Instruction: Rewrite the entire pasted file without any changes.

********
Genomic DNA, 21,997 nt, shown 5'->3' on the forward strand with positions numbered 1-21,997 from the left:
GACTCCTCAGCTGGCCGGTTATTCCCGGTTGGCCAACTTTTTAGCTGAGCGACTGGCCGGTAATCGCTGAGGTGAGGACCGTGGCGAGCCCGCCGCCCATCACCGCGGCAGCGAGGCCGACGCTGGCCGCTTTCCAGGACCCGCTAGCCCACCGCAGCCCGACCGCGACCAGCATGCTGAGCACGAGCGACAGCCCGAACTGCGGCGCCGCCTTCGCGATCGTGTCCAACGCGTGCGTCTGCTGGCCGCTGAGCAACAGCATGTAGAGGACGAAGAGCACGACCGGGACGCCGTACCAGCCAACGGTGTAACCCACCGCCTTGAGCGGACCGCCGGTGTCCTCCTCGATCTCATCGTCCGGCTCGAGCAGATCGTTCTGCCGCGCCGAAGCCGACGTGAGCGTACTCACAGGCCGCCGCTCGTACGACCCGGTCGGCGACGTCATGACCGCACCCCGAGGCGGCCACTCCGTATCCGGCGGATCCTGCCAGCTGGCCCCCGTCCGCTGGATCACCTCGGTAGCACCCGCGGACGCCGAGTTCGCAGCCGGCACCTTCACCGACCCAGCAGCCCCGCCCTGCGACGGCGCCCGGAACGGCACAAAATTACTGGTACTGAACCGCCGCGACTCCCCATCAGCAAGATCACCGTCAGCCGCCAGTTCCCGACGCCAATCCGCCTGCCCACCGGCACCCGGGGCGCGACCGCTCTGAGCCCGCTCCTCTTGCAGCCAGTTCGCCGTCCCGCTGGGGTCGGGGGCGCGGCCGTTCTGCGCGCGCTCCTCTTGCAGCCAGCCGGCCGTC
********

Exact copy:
Genomic DNA, 21,997 nt, shown 5'->3' on the forward strand with positions numbered 1-21,997 from the left:
GACTCCTCAGCTGGCCGGTTATTCCCGGTTGGCCAACTTTTTAGCTGAGCGACTGGCCGGTAATCGCTGAGGTGAGGACCGTGGCGAGCCCGCCGCCCATCACCGCGGCAGCGAGGCCGACGCTGGCCGCTTTCCAGGACCCGCTAGCCCACCGCAGCCCGACCGCGACCAGCATGCTGAGCACGAGCGACAGCCCGAACTGCGGCGCCGCCTTCGCGATCGTGTCCAACGCGTGCGTCTGCTGGCCGCTGAGCAACAGCATGTAGAGGACGAAGAGCACGACCGGGACGCCGTACCAGCCAACGGTGTAACCCACCGCCTTGAGCGGACCGCCGGTGTCCTCCTCGATCTCATCGTCCGGCTCGAGCAGATCGTTCTGCCGCGCCGAAGCCGACGTGAGCGTACTCACAGGCCGCCGCTCGTACGACCCGGTCGGCGACGTCATGACCGCACCCCGAGGCGGCCACTCCGTATCCGGCGGATCCTGCCAGCTGGCCCCCGTCCGCTGGATCACCTCGGTAGCACCCGCGGACGCCGAGTTCGCAGCCGGCACCTTCACCGACCCAGCAGCCCCGCCCTGCGACGGCGCCCGGAACGGCACAAAATTACTGGTACTGAACCGCCGCGACTCCCCATCAGCAAGATCACCGTCAGCCGCCAGTTCCCGACGCCAATCCGCCTGCCCACCGGCACCCGGGGCGCGACCGCTCTGAGCCCGCTCCTCTTGCAGCCAGTTCGCCGTCCCGCTGGGGTCGGGGGCGCGGCCGTTCTGCGCGCGCTCCTCTTGCAGCCAGCCGGCCGTC